Two nearby Bluetooth devices exchange a pairing request.

Photo: Connecting with Bluetooth is simplicity itself. Simply enable Bluetooth on both devices, put them reasonably near one another, and they'll recognize one another and make a "pairing request." Select "pair" on each device and they connect. The devices can be completely different things: here I'm pairing an LG smartphone (left) with an Apple iPod Touch (right).

Bluetooth devices automatically detect and connect to one another and up to eight of them can communicate at any one time. They don't interfere with one another because each pair of devices uses a different one of the 79 available channels. If two devices want to talk, they pick a channel randomly and, if that's already taken, randomly switch to one of the others (a technique known as spread-spectrum frequency hopping). To minimize the risks of interference from other electrical appliances (and also to improve security), pairs of devices constantly shift the frequency they're using—thousands of times a second.

When a group of two or more Bluetooth devices are sharing information together, they form a kind of ad-hoc, mini computer network called a piconet. Other devices can join or leave an existing piconet at any time. One device (known as the master) acts as the overall controller of the network, while the others (known as slaves) obey its instructions. Two or more separate piconets can also join up and share information forming what's called a scatternet.

A smartphone links to a pulse oximeter and a blood-pressure monitor using Bluetooth

Photo: Monitoring a patient's health with Bluetooth®: the smartphone is taking readings from the blood-pressure monitor and pulse oximeter (finger-mounted oxygen monitor). Photo by Patricia Deal courtesy of US Army and DVIDS.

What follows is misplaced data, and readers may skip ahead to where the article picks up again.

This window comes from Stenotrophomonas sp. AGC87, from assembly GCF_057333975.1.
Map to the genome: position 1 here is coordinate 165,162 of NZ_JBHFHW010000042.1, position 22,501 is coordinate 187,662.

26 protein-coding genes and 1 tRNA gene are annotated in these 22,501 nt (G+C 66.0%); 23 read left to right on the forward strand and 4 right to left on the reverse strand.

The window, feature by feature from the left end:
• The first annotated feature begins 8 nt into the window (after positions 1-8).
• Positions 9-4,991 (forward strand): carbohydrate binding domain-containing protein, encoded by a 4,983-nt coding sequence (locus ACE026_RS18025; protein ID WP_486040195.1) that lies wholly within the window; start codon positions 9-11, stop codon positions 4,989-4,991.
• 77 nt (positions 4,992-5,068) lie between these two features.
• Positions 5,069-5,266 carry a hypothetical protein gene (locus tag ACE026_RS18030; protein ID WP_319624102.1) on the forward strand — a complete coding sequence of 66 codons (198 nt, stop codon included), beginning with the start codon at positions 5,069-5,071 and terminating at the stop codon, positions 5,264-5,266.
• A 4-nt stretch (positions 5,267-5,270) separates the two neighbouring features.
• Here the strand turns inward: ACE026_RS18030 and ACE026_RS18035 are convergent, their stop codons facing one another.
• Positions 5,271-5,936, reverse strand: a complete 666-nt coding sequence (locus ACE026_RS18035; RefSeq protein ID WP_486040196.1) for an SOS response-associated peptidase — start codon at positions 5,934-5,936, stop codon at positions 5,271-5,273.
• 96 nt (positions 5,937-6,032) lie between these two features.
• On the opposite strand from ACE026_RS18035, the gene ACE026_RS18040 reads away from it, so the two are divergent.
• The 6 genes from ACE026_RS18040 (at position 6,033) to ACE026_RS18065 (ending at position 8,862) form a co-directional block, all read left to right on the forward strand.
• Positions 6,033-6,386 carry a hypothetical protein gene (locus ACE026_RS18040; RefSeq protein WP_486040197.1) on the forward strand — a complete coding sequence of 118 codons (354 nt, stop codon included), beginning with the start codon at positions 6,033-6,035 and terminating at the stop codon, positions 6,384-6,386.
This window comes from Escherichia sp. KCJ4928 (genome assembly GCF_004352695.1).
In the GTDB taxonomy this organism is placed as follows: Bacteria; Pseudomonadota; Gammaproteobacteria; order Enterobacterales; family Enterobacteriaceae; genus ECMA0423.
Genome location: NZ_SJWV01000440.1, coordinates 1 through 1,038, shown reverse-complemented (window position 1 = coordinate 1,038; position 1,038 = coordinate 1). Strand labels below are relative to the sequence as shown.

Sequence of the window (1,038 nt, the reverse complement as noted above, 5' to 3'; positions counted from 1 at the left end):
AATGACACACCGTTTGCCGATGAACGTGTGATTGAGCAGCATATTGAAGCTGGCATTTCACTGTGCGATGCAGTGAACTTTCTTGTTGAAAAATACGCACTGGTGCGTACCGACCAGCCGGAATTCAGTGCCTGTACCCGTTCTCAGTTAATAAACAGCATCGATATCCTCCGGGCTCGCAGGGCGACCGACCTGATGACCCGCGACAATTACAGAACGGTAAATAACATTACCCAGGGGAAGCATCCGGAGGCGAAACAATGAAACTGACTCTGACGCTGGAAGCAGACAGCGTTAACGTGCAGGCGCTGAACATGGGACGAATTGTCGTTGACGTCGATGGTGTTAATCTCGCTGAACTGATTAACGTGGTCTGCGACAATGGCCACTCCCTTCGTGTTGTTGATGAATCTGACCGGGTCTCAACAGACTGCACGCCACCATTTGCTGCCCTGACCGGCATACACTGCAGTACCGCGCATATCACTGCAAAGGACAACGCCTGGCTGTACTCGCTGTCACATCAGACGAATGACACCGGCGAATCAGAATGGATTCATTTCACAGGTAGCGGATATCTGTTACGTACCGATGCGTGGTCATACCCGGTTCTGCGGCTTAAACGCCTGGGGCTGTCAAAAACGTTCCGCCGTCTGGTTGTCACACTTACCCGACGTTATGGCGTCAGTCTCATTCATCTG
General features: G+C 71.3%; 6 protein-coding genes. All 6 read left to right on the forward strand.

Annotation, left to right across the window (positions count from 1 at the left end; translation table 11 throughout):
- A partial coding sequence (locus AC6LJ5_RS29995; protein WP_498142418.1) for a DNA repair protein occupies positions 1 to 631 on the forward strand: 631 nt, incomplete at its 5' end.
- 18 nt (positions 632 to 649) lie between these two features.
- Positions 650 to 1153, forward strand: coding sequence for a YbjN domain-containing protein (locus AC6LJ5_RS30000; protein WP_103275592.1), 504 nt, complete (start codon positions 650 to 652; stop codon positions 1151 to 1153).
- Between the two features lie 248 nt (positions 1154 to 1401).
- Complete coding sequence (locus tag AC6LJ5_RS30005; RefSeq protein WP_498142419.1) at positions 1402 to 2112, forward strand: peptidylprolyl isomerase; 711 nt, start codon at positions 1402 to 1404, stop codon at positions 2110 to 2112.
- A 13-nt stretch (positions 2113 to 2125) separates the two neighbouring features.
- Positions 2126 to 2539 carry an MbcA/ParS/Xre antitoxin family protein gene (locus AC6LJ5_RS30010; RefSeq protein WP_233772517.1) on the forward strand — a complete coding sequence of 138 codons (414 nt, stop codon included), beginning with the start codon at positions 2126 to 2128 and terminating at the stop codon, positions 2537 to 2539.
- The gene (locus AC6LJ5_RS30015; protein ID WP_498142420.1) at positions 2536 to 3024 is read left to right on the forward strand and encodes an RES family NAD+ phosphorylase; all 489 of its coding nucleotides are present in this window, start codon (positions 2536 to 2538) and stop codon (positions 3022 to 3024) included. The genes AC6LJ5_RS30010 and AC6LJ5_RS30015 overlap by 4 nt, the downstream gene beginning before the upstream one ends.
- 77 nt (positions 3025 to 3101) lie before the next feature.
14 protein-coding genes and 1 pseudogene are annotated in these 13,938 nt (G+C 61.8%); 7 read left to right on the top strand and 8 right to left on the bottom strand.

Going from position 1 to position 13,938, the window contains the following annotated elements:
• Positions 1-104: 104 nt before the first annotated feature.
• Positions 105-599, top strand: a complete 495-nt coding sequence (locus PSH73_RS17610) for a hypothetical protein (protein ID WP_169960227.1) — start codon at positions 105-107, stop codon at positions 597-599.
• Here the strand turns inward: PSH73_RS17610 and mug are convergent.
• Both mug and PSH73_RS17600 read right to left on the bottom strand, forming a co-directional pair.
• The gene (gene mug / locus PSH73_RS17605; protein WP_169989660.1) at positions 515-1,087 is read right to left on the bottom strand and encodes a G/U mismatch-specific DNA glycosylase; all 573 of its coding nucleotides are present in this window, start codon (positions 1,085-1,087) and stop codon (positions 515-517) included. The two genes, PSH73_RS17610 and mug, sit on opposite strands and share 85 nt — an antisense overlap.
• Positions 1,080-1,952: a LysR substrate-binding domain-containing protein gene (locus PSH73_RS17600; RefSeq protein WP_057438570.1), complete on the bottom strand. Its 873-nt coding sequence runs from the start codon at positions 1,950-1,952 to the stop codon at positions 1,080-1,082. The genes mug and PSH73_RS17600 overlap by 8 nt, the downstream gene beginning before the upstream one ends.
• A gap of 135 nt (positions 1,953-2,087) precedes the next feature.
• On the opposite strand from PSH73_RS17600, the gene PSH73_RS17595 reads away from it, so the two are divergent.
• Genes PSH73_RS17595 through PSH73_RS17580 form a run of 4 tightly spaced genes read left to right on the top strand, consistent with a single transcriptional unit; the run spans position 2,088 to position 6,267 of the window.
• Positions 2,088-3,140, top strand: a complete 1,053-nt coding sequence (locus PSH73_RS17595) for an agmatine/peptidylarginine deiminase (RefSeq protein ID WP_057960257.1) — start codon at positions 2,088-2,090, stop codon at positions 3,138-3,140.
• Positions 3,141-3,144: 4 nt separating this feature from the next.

What is spread spectrum?

A torpedo fires from the deck of a warship

Photo: Spread-spectrum was designed for use in wartime to stop jamming of radio signals between warships and the torpedoes they fired. Photo by John L. Beeman courtesy of US Navy and Wikimedia Commons.

Suppose you're talking to a friend on a walkie-talkie or with a CB (citizen's band) radio, but there are other people using the same frequency and your conversation keeps getting interrupted. What can you do? Most experienced radio users know the answer: you both change to a different frequency (band) and resume your conversation there. And you can keep on switching band until you find a place where you can happily talk without interruption. In theory, you could use the same technique for covert communication: if you were talking over the radio and someone was eavesdropping, you could give a code-word to your friend and hastily switch to another, pre-arranged frequency band where the eavesdropper wouldn't find you (although they'd most likely still pick up your signal sooner or later).

Radios are clever electronic gadgets, so why can't they do this neat trick for themselves? Why can't they simply switch to another frequency automatically to prevent interference and eavesdropping? This is the basic idea behind a technique called spread-spectrum frequency hopping, where signals are rapidly and randomly switched across a wide range of different frequencies to improve the security and reliability of wireless communication.

Who invented it?

Numerous inventors contributed to the invention of spread-spectrum, including electricity pioneer Nikola Tesla (1856–1943) and US actress Hedy Lamarr (1913–2000), who, with the help of George Antheil, developed a practical system for the US military during World War II. While modern spread-spectrum systems are electronically controlled, Lamarr's, which is illustrated below, was based on the mechanical, punched paper-tape technology originally used in player pianos. The sender and receiver each had identical machines with precisely synchronized electric motors that slowly pulled lengths of paper tape through them. The two tapes were punched with matching patterns of holes indicating which of 88 different radio frequencies the sender and receiver should use to communicate with each other at any particular time. As the tape chugged through the machines, communication switched from one frequency to another, in tandem, in a way that was completely unpredictable to outside observers. Since the radio transmissions were often extremely brief signals for steering torpedoes, it was quite likely that an enemy wouldn't pick them up at all or know what they meant even if they did.